Habitat Loss

Page - July 15, 2010
"Most of the world's endangered species — some 25 percent of mammals and 12 percent of birds — may become extinct over the next few decades as warmer conditions alter the forests, wetlands, and rangelands they depend on, and human development blocks them from migrating elsewhere." — UN Framework Convention on Climate Change.

Each species evolves to thrive in its own particular ecological niche to live in a particular "home" with specific living conditions (including temperatures ranges and other plant and animal species). Some species are more adaptable, or "opportunistic", than others.  For example, rats and dogs can survive under many different conditions, but koalas can only live where there is eucalyptus. Human caused climate change will alter temperatures, precipitation and sea level - wiping out some habitats and shifting others faster than many species can migrate.  

Unless we drastically reduce our greenhouse gas emissions, we can expect several factors to combine that will make the coming die out astonishingly severe.  The climate is changing faster than at almost any time in our planet's history.  Also, many ecosystems are already stressed by human activities destructive logging, excessive grazing, over fishing, toxic pollution and the like. And, human development and habitat destruction impedes many species from migrating superhighways effectively block land animals, for example.

A recent major study indicates that if global temperatures increase 3.2-3.6°F, which is considered a mid-range estimate, a million species would be threatened with extinction over the next fifty years. This can only be avoided by rapid emissions reductions in the next few decades. There is still time to save many species, but it is fast running out.  Of course, if temperatures go even higher, more species will be lost.

Some examples of species and habitats at risk:

Coral reefs


Coral bleaching is a condition that can seriously damage and kill entire coral reefs. Corals contain microscopic algae called zooxanthellae that provide the coral with food and give them their vibrant colours. Rising ocean temperatures cause corals to become stressed, and they expel the zooxanthellae and turn white or "bleach". If zooxanthellae do not return to the coral's tissue, the coral will die.

As little as a 1.8°F increase in temperature above the summer maximum can cause corals to bleach. Tropical sea temperatures have increased by 1° Celsius over the past 100 years and are predicted to continue rising.

An example of this problem is Australia's world famous Great Barrier Reef, which lies off the state of Queensland. At around 1,243 miles long it is the world's largest reef.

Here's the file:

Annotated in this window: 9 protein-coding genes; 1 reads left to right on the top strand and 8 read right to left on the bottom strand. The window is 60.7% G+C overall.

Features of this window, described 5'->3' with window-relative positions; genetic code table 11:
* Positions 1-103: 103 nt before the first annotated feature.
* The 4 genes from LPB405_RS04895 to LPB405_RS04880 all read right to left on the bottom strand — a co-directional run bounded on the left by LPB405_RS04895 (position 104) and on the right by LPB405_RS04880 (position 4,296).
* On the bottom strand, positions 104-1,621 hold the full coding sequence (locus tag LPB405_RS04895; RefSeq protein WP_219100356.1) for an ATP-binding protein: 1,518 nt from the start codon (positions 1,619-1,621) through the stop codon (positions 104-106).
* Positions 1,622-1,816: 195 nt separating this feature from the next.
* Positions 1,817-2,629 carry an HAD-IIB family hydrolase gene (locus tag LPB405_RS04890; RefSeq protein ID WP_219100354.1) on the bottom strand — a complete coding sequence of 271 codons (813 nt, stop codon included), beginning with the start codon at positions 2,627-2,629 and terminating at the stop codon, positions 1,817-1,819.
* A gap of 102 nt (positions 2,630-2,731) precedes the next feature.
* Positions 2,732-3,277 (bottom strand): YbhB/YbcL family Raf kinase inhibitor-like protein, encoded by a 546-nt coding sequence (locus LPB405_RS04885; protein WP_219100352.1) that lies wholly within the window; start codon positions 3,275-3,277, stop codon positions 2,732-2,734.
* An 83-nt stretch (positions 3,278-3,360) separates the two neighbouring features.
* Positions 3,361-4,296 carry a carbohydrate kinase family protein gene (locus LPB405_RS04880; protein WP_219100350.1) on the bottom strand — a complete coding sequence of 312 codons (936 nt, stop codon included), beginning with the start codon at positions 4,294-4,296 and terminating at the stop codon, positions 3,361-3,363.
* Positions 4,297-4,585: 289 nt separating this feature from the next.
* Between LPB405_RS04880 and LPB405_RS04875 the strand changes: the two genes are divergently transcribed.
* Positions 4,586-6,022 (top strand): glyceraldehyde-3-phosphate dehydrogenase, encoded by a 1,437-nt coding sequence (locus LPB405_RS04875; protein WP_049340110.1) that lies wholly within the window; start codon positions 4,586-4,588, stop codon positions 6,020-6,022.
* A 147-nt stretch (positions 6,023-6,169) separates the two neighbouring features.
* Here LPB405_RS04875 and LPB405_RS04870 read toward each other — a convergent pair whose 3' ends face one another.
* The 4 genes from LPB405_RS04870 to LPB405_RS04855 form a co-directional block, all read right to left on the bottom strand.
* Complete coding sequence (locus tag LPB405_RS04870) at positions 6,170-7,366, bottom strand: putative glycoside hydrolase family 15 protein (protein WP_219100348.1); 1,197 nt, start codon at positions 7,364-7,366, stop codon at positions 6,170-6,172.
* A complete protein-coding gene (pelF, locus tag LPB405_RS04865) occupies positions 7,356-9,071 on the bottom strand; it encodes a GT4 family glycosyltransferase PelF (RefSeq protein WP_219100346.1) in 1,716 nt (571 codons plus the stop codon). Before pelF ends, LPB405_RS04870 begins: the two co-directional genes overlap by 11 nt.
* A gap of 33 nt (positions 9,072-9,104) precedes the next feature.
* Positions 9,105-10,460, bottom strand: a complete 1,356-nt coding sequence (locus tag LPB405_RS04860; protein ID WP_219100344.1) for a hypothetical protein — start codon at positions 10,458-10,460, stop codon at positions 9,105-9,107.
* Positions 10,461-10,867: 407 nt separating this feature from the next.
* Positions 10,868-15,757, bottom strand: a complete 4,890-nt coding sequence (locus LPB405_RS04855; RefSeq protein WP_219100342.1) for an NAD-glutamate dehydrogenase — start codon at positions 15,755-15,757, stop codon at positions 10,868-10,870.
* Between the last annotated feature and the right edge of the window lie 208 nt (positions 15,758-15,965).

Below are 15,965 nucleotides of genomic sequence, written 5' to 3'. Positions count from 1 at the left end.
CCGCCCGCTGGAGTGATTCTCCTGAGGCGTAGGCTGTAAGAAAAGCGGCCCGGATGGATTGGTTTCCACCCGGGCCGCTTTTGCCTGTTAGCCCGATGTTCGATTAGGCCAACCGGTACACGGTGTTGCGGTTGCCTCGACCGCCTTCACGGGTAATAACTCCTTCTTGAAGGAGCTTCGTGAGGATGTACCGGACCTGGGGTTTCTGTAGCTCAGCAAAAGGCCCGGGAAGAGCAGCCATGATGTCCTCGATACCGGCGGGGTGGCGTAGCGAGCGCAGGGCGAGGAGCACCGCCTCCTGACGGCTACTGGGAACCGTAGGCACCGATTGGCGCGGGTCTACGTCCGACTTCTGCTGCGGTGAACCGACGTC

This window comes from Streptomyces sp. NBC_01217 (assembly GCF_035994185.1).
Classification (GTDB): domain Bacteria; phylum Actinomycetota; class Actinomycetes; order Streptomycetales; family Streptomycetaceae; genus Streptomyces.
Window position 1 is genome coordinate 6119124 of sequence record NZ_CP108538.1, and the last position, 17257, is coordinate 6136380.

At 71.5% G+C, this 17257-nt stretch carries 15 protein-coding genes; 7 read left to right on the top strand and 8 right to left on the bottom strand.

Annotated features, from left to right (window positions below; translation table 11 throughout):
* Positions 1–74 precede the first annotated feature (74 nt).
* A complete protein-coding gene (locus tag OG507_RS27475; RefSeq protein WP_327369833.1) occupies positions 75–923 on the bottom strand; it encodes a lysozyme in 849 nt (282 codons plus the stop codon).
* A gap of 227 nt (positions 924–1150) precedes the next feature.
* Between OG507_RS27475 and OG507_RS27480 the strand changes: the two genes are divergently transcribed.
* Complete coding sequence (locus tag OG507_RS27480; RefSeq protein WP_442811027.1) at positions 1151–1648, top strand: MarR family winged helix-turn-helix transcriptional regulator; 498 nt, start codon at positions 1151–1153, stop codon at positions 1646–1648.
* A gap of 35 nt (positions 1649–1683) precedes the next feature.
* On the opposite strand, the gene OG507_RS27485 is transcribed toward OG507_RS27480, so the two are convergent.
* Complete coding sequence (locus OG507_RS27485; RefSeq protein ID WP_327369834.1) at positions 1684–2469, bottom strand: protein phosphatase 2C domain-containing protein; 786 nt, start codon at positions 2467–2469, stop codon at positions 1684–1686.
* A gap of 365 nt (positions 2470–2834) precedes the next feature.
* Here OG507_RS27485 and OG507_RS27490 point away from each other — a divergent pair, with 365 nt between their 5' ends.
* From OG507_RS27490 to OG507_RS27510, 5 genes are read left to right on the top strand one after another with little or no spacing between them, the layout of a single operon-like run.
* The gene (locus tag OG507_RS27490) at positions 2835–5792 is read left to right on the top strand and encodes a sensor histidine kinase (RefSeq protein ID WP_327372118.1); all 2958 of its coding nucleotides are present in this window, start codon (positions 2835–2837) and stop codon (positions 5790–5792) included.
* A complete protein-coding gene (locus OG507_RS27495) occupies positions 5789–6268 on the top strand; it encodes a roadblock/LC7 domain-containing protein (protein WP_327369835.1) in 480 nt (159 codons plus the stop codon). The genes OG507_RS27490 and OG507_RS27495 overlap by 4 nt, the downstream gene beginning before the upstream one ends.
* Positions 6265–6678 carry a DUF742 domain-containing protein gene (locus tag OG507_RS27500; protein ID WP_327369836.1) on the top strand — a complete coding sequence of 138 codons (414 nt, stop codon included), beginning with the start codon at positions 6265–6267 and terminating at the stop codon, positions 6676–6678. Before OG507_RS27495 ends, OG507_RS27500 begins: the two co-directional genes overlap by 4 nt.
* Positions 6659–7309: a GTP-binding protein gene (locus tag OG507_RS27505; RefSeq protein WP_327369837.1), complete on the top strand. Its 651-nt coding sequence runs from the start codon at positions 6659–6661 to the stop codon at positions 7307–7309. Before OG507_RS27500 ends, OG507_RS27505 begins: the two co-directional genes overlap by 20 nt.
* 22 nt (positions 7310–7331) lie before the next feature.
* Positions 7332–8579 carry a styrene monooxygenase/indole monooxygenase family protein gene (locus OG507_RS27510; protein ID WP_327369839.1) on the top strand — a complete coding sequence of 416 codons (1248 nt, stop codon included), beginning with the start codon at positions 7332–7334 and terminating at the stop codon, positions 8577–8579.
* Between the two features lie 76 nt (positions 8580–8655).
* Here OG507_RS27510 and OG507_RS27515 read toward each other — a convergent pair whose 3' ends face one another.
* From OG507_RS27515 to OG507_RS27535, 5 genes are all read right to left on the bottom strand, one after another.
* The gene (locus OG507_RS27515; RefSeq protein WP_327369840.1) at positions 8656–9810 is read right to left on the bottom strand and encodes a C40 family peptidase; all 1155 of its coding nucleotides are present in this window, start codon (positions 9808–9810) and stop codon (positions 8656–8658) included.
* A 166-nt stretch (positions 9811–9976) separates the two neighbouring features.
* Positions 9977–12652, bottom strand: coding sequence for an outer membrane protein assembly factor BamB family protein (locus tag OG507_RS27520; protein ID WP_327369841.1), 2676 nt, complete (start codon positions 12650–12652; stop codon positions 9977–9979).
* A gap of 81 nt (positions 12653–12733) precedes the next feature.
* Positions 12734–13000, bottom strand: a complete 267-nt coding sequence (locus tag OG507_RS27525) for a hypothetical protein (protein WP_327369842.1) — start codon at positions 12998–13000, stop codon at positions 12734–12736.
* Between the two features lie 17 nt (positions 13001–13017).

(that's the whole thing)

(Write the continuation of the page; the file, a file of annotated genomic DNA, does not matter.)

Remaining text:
But in 2002 the reef experienced its worst ever case of coral bleaching, with over 60 percent of the reef being affected. Unless projected levels of climate change are slowed, much of the reef will be dead in decades. Deprived of their living homes, hundreds of species relying on the reef will also die out.

Polar bears


Arctic sea ice could disappear within 70 years, and wild polar bears with it.  

Polar bears are the world's largest land predator. They can go for long periods, even months, without eating, but need to build up fat to live through lean times.  The polar bear does this mostly by eating seals they catch on the ice. Without the ice they can't get to their prey. In fact, without sea ice, much of the Arctic ecosystem would change or collapse. Polar bears also use floating sea ice platforms for travel, and pregnant polar bears build snow dens for the winter, which they give birth in. In the last two decades, Arctic ice cover has retreated five percent and the ice that is left has lost at least 30 percent of its thickness; and an average of two weeks have been lost from the bear's hunting season.

Plants


Like animals and insects, plant species require specific climates. You don't find yellow birch trees  growing next to Saguaro Cactus, for example. Changes in precipitation and temperature will mean that some species can no longer survive where they are now growing. Also, like animals plants, are vulnerable to competition. As warming occurs, species that have adapted to living in cooler climates can be pushed out of existence by newcomers better suited to the new temperatures. 

Most plants can't migrate very quickly, compared to animals and insects. They are restricted by how far their seed or pollen can travel, and the climate will change too fast for many of them if current trends continue. Human barriers (such as farms and urban areas) will also impede plant migrations.

Many animals and insects need specific plants, or types of plants, as part of their habitat.  So the loss of plant species will have a ripple effect - leading to more animal and plant extinctions.

More information

PBS - Great White Bear

Global Warming and Terrestrial Biodiversity Decline - WWF report

United Nations Framework Convention on Climate Change